Peter Ibbetson is an opera in three acts by American composer Deems Taylor from a libretto by the composer and Constance Collier, based on the 1891 novel by George du Maurier. Taylor's music is attractive, often dramatically apposite, and vocally grateful. Certain passages in Peter Ibbetson are effective and moving.
Peter Ibbetson was first performed at the Metropolitan Opera in New York City on 7 February 1931 and it appeared in four seasons for a total of 22 performances (in the house and on tour) until 1935 and the retirement of the two singers who created the starring roles, Lucrezia Bori and Edward Johnson.
The opera opened the 1933-34 Met season and was broadcast twice, in 1932 (when the operas were still being broadcast only in part) and again in 1934.
On 29 June 1960 the Empire State Music Festival presented a performance of Peter Ibbetson which was broadcast. Licia Albanese was coached in the part of Mary by its creator, Lucrezia Bori.
|Role||Voice type||Premiere Cast, February 7, 1931|
(Conductor: Tullio Serafin )
|Peter Ibbetson||tenor||Edward Johnson|
|Colonel Ibbetson, his uncle||baritone||Lawrence Tibbett|
|Mary, Duchess of Towers||soprano||Lucrezia Bori|
|Mrs. Deane||mezzo-soprano||Marion Telva|
|Mrs. Glyn, her mother||contralto||Ina Bourskaya|
|Achille, proprietor of "La tête noire"||tenor||Angelo Badà|
|Major Duquesnois||baritone||Léon Rothier|
|The Chaplain of Newgate Prison||baritone||Louis D'Angelo|
|Charlie Plunkett||tenor||Giordano Paltrinieri|
|Guy Mainwaring||baritone||Millo Picco|
|Diana Vivash||soprano||Phradie Wells|
|Madge Plunkett||mezzo-soprano||Grace Divine|
|A Sister of Charity||mezzo-soprano||Minnie Egener|
A party at an English country house, 1855
The oily and vain Colonel Ibbetson is trying to flirt with Mrs. Deane, and in an aria insists on reciting an "original" poem. Peter joins the party late and brings in the poem, which is actually by Alfred de Musset, exposing his uncle as a fake. The Colonel curses Peter, and there is a tense moment, but the party resumes as Peter and Mrs. Deane become friends. As Peter recounts his melancholy circumstances, a longing theme,which will return many times in the course of the opera, accompanies the words "only you..." Peter tells Mrs. Deane of his childhood friend Mimsey, "toujours mal a la tete" and of her talent called "dreaming true", whereby one could go anywhere in place or time.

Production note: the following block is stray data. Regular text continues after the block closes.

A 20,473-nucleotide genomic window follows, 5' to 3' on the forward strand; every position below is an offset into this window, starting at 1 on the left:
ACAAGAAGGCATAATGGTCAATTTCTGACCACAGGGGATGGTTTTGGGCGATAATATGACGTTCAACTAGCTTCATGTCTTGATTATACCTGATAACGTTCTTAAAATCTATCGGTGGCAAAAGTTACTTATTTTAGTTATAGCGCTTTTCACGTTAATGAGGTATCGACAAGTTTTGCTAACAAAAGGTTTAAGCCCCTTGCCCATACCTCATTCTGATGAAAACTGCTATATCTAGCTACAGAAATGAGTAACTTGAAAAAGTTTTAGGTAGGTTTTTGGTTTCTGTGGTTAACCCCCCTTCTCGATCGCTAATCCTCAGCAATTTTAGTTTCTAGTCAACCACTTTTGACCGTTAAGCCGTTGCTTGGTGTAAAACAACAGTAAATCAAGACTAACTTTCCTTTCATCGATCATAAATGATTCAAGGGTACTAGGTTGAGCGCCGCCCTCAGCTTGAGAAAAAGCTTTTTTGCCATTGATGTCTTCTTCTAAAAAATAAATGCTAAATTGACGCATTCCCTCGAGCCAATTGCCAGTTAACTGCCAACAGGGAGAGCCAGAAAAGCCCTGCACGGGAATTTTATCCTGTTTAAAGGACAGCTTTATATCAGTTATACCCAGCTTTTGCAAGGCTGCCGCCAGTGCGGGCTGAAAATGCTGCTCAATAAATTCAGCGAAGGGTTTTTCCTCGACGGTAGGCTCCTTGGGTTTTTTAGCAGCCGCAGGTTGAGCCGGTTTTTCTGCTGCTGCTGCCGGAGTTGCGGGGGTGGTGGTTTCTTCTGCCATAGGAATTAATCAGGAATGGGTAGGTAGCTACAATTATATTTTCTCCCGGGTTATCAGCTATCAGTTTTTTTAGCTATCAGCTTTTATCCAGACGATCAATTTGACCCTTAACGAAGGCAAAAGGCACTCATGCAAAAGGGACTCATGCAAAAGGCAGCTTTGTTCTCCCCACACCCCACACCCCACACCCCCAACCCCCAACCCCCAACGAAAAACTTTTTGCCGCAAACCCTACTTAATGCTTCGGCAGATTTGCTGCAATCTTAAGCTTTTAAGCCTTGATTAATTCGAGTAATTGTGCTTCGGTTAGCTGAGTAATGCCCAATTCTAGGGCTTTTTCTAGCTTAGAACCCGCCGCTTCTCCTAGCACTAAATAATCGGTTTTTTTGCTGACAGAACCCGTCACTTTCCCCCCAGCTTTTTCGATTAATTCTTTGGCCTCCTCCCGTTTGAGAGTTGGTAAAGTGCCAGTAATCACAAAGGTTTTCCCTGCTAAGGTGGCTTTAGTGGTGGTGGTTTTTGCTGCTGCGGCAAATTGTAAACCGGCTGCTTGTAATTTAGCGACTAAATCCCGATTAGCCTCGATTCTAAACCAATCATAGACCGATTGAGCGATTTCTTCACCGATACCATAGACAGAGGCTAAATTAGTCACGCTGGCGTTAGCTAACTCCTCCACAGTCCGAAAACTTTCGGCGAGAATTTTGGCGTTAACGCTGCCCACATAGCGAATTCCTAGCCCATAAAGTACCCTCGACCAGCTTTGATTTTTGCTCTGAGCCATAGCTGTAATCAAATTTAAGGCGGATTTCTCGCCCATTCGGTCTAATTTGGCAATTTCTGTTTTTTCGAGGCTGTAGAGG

The Colonel enters as Peter leaves and tells Mrs. Deane that Peter is actually his son, as he boasts of his affair with Peter's mother. Mrs. Deane is horrified. Taylor used a leitmotiv-type technique, with backwards and forwards references that keep the characters in place. Strong emotions are captured by a rich lyric flow, and inventive orchestration.
Mary, the Duchess of Towers, (actually the long-lost Mimsy) enters. During Mary's aria she and Peter seem to recognize each other.
The Paris suburb of Passy, two years later
Peter is visiting his boyhood home and meets the aged and senile Major Duquesnois who does not remember him or Mimsy. The solo grows in excitement as the old Major seems to recall, but it drops off as his mind fails. The Duchess of Towers arrives, also visiting. Peter sees her and, in the first "Dream Scene", he and Mary visit the garden of their youth. Peter then sees the Colonel forcing himself on Peter's mother, and tries to break it up, but it is only a dream. When he awakens, Peter meets Mary and a recognition scene follows. When Peter says that he was once a little French boy whose name was Gogo, Mary repeats his name tenderly, and they recognize each other. Peter relates his dream and, of course, Mary knows about it. Peter longs for her but she tells him they will never meet again.
Mrs. Deane has come to see the Colonel to ask him to leave her alone. Mrs. Deane's mother shows Peter the letter revealing the truth, that Peter is in fact the Colonel's son. Peter insists upon confronting the Colonel alone, and in the heated discussion which follows, accidentally kills him.
It is the morning of Peter's execution. He wants to die, but there is a message from Mary, who has secured a commutation to life in prison. Thus, he can "dream true" and be with her every night. Peter dreams, and there is a long duet with Mary.
Scene 3: 30 years later
Mrs. Deane has come to visit the dying Peter with the news that Mary is dead. Peter knows it: she did not come to him in the dream the previous night. As Peter dies, Mary appears, and in a romantic ending, they go off to an eternal life together